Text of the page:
Standing there looking into my mother’s eyes filled with intent and worries, I was speechless. At this instant, I was able to budge a smile and move myself, despite being frozen from the news, to embrace my now widowed mother. Despite this tragic event, my dad had a dream, a vision that his two sons would achieve the American Dream filled with infinite opportunities that can be obtained with a higher education. To this day, I continually strive to live up to the American Dream my dad envisioned for me.
Such disgrace has allowed for my persona as an intelligent, goal-oriented, and indeed hardworking Mexican-American to evolve. The idea of leaving for college, an idea I was never exposed to and always seemed too far fetched, thankfully has come to light through my dedication to pursue a medical degree. Not only do I want to change the perception of Mexican-Americans’ in this country, I will persevere in assisting those in war-torn countries. Unfortunately, thousands of people have no other option but death due to the lack of medical assistance. Pursuing the ultimate American Dream with the knowledge that many young children are denied the opportunity, for instance, my mother, cia, who due to the lack of resources failed to pursue a nursing degree, has encouraged many Latino-Americans.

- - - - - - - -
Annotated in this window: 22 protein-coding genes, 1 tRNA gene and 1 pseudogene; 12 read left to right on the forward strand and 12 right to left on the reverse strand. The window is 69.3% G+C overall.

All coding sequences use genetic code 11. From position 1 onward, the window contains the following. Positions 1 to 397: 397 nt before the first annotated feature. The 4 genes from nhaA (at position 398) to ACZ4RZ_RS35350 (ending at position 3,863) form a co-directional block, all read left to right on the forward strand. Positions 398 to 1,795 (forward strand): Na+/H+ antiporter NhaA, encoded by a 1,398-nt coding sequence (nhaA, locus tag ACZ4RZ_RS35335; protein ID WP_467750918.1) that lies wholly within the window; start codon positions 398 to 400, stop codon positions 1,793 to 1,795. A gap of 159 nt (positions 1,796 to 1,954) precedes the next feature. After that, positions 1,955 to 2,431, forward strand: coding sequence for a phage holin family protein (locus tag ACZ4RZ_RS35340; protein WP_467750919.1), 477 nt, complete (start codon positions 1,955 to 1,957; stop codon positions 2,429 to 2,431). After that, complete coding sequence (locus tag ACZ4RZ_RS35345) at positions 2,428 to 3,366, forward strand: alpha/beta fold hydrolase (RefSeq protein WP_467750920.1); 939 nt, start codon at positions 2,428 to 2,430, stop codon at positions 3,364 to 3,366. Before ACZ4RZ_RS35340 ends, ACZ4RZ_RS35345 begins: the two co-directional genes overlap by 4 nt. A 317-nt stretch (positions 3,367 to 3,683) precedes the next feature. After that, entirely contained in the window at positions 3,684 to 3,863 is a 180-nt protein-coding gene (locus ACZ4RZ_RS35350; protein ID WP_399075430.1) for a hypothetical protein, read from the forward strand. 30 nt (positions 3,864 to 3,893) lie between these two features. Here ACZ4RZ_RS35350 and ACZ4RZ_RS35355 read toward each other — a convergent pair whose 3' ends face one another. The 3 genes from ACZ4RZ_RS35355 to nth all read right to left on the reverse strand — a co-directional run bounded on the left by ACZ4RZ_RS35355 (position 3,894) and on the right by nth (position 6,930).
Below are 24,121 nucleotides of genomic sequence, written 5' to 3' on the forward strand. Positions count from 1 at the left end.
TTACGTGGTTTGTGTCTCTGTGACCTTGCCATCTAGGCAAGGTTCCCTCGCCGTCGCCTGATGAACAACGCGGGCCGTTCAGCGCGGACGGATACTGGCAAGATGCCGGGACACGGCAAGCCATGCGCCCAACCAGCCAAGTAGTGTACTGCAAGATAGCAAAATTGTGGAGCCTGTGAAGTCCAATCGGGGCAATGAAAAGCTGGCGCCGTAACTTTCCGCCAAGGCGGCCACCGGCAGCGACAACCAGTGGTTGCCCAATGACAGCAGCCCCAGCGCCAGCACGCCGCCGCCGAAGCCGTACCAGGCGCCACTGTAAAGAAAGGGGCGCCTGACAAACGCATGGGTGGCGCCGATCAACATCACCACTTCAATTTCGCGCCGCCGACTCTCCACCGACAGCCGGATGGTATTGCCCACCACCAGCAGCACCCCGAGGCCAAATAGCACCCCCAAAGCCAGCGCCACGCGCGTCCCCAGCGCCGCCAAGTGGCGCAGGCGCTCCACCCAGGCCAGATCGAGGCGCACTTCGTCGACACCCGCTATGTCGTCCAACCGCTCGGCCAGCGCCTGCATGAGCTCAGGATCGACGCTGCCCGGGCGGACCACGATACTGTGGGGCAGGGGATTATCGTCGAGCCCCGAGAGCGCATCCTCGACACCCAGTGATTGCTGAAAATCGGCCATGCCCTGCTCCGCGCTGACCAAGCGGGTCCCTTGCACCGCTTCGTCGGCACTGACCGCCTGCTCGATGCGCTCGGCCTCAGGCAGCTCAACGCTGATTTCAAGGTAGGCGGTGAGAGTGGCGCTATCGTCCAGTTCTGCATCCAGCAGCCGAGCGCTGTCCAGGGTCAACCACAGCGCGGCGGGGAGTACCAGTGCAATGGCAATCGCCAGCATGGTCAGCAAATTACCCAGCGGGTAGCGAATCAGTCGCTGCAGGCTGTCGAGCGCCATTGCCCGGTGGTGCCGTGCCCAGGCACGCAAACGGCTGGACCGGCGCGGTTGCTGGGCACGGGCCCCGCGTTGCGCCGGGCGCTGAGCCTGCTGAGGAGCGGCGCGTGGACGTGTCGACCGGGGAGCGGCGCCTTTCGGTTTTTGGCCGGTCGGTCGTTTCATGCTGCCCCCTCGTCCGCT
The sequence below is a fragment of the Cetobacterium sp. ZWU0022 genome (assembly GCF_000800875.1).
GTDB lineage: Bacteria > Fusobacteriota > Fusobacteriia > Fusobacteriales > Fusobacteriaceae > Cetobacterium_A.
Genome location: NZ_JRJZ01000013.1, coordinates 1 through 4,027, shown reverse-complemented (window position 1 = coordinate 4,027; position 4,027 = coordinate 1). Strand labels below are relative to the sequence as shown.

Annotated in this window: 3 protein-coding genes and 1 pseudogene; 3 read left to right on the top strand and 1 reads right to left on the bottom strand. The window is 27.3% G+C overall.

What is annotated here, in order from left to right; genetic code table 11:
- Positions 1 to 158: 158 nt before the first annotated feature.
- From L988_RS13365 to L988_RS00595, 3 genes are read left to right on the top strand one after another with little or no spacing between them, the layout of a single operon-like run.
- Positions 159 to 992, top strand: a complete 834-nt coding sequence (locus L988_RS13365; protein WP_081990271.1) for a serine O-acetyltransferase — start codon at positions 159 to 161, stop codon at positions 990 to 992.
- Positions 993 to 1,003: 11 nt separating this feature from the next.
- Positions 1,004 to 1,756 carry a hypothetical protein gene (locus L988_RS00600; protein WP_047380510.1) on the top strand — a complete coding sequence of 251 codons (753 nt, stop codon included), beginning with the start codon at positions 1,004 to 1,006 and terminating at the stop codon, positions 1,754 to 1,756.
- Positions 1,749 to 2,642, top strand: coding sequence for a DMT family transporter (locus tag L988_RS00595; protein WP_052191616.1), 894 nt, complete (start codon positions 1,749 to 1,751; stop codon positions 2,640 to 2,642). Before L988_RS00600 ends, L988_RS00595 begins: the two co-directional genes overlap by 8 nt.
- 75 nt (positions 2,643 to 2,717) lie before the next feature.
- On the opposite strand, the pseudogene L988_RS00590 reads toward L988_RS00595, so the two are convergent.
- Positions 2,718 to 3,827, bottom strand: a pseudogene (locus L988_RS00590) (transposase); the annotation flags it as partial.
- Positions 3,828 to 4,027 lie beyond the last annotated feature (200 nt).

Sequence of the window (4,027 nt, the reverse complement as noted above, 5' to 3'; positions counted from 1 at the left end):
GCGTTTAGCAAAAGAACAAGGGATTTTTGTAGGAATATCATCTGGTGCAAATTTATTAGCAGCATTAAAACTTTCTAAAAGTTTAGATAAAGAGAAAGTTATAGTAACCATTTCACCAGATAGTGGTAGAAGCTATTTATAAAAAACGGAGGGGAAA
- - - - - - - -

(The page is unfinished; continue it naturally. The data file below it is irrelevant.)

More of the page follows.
I have overcome difficult challenges in my pursuit of education. I fell behind on my credits, which was the hardest situation to pull myself up from. I caught up and past my colleagues. I am more than ready to further expand my education beyond graduating high school. I am striving to make myself rise above the rest.
When I was seven, I asked my mom why she had come to America from Ethiopia. She told me that she had come so that I could have things that she didn’t, get the education she couldn’t, and see and do things she wouldn’t. I told her that I was going to make her proud and even though I was seven, I was stubborn, and set my goals high and worked hard. I will forever remember my mother crying as I got my college acceptance letters. Now, as a junior at Old Dominion College as an international affairs major, I’m setting to make her proud again.